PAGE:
New SHM Board Member Danielle Scheurer, MD, MSRC, SFHM, Expands Commitment to Patient-Centered Care


Danielle Scheurer, MD, MSCR, SFHM, has her sights set on quality improvement when it comes to serving on SHM's Board of Directors over the next three years. As a representative of a society she considers well managed and efficient, Dr. Scheurer plans to continue fulfilling the goals she set for herself when she began her career in hospital medicine.

"I realized very quickly that I was not going to be satisfied being a good doctor with individual patients because of the barriers to good care and became compelled to attack the issues at the system level," says Dr. Scheurer, who also serves as physician editor of The Hospitalist.

After earning a medical degree from the University of Tennessee in Knoxville and completing a dual residency in internal medicine and pediatrics at Duke University in Durham, N.C., Dr. Scheurer immersed herself in patient-centered care practices as a hospitalist at Brigham and Women's Hospital in Boston from 2005 to 2010. She continues to stress the importance of quality in her current role as chief quality officer at the Medical University of South Carolina in Charleston.

Since becoming involved with SHM in 2003, Dr. Scheurer has spent time educating hospitalists on tactics to make hospital systems more effective and she blogs about clinical and practice issues. Dr. Scheurer also serves on SHM’s Education Committee, a role that she plans to continue in tandem with her work on the board.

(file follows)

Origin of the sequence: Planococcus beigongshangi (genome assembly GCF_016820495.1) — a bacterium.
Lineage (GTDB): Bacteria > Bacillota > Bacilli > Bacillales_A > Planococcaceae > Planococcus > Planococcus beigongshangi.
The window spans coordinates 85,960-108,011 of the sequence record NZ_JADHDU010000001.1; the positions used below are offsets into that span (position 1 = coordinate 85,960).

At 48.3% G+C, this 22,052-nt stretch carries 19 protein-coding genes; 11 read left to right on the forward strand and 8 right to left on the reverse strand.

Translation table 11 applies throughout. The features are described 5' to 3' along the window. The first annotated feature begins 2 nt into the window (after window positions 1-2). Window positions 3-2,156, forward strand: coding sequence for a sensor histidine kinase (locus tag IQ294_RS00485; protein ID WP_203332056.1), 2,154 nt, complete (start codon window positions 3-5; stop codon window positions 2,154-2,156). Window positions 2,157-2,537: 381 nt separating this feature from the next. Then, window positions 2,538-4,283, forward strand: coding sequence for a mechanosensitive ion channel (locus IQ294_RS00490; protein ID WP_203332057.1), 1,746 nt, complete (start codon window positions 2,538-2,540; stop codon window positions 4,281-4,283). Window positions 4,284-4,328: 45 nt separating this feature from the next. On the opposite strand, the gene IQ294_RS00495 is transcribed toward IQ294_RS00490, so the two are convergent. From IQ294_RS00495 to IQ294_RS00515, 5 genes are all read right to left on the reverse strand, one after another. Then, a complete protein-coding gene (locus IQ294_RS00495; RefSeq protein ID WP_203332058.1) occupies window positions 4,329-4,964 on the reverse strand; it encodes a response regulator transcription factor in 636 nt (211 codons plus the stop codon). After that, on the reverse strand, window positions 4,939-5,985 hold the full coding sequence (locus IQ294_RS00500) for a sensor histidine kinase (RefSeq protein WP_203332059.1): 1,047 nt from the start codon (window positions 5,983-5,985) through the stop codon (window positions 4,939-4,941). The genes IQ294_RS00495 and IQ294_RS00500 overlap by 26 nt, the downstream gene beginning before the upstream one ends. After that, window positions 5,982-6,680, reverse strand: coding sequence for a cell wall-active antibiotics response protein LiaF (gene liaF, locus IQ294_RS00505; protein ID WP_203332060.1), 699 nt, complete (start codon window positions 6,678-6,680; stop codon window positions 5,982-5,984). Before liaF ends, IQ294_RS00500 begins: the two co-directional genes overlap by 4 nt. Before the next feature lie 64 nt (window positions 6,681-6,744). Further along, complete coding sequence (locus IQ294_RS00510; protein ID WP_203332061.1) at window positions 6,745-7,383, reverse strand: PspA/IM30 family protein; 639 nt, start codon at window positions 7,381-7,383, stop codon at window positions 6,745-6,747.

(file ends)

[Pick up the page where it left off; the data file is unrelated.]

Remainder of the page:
Dr. Scheurer's hard work for the society not gone unnoticed. SHM President Burke T. Kealey, MD, SFHM, notes, "I'm very pleased to have Danielle on the board with us. I think she is going to add a great voice. Danielle has already been a great contributor to SHM. She has done a great job of getting out the message about SHM to our members and to others."

One of Dr. Scheurer's biggest accomplishments has been her role developing medical knowledge modules on quality and patient safety for the American Board of Internal Medicine's Recognition in Focused Practice in Hospital Medicine maintenance of certification (MOC) program. She has presented numerous MOC pre-courses at SHM's annual meetings. She says her involvement with fledgling hospitalists has made her optimistic about the future of the specialty.

"People in hospital medicine are already very focused on quality," she says. "We are getting better at understanding that it's not just about being a good doctor, its about creating systems that can effectively and reliably deliver high-quality care."

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